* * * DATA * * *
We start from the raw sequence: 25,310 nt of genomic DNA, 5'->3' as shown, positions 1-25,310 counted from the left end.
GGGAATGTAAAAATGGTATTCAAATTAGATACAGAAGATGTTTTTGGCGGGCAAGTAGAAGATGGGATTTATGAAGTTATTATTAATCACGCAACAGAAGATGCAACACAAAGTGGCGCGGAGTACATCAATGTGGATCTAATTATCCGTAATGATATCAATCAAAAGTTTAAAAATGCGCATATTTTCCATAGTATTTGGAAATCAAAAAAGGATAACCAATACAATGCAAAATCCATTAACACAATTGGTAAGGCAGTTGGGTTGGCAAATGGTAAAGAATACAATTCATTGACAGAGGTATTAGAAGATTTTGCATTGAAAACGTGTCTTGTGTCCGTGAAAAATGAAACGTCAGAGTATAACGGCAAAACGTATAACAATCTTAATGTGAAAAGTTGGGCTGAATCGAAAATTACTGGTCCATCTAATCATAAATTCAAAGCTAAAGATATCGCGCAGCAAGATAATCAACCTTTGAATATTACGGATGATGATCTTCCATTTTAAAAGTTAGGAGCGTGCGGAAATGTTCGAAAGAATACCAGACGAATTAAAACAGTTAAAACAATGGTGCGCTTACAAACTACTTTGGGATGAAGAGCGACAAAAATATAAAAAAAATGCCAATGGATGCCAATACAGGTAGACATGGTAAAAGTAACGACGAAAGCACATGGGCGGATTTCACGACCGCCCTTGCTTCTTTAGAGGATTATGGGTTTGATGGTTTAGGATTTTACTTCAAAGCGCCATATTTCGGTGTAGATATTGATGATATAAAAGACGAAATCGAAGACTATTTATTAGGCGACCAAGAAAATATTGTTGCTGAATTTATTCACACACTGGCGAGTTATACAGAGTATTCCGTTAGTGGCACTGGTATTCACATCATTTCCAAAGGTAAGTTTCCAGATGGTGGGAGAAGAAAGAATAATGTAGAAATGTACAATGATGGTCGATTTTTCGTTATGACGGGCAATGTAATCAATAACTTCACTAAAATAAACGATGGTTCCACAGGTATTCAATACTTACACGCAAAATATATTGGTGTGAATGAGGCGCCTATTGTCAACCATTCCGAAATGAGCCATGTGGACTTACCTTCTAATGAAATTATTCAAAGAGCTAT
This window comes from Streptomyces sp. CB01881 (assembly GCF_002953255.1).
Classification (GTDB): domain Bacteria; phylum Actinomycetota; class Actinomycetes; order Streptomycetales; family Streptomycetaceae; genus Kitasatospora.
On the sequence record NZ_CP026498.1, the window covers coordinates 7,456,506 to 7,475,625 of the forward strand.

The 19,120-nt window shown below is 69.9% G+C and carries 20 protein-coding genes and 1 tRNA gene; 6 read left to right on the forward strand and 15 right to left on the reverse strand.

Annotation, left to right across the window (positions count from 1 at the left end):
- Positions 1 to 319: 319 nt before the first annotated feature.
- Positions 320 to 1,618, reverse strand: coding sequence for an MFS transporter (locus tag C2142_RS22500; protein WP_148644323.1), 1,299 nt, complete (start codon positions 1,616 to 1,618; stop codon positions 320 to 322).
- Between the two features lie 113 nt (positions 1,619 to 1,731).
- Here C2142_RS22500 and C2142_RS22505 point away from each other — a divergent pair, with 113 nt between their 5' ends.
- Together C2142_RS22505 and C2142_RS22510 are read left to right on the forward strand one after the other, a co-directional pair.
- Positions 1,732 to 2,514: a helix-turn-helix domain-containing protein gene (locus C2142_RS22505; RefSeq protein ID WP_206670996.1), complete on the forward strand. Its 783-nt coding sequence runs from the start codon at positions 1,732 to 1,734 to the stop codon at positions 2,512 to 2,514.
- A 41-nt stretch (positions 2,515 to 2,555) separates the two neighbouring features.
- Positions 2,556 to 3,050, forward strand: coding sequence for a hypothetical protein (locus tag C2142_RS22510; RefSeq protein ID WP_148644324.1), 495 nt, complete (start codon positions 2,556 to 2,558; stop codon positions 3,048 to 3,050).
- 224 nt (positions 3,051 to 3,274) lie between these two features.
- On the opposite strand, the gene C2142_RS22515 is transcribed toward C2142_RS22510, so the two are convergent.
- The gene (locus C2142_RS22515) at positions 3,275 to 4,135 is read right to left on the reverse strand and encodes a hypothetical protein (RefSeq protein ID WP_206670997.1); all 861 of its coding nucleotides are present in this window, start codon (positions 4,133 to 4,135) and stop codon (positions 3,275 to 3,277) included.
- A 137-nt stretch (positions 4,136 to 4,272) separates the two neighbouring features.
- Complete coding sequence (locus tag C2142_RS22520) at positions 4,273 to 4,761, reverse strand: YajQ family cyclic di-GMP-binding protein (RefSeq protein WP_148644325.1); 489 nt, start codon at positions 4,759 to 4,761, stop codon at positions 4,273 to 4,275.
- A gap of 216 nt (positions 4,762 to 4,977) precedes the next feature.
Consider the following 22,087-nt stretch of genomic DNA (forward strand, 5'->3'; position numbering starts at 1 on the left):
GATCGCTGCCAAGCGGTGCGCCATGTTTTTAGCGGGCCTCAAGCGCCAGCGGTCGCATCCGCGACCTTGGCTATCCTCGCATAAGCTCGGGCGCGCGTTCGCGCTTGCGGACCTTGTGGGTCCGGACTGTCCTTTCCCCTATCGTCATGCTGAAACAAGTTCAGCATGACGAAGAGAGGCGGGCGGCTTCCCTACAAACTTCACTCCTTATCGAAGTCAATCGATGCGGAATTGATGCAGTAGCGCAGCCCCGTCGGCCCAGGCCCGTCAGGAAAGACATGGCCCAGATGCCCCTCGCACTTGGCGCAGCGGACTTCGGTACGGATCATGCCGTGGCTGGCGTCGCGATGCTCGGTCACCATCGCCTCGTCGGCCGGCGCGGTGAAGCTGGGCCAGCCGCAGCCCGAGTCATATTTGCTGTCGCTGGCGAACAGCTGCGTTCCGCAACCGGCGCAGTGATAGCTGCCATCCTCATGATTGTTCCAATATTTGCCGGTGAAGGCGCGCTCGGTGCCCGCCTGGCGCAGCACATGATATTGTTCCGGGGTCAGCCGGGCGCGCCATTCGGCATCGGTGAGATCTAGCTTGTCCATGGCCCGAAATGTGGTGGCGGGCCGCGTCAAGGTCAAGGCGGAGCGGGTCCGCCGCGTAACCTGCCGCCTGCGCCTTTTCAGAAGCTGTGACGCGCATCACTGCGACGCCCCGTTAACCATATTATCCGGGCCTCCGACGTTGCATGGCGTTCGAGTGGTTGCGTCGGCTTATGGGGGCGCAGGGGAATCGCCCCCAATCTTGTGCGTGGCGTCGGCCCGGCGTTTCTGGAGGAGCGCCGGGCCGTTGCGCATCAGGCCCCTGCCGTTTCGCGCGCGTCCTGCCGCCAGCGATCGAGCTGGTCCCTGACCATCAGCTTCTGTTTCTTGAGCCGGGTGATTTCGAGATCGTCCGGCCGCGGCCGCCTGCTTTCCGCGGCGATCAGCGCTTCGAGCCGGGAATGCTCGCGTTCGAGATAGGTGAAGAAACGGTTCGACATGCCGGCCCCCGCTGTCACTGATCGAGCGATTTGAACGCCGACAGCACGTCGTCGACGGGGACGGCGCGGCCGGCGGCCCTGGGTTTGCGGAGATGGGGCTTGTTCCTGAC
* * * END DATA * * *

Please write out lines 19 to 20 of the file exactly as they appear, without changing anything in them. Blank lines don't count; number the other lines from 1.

- A 137-nt stretch (positions 4,136 to 4,272) separates the two neighbouring features.
- Complete coding sequence (locus tag C2142_RS22520) at positions 4,273 to 4,761, reverse strand: YajQ family cyclic di-GMP-binding protein (RefSeq protein WP_148644325.1); 489 nt, start codon at positions 4,759 to 4,761, stop codon at positions 4,273 to 4,275.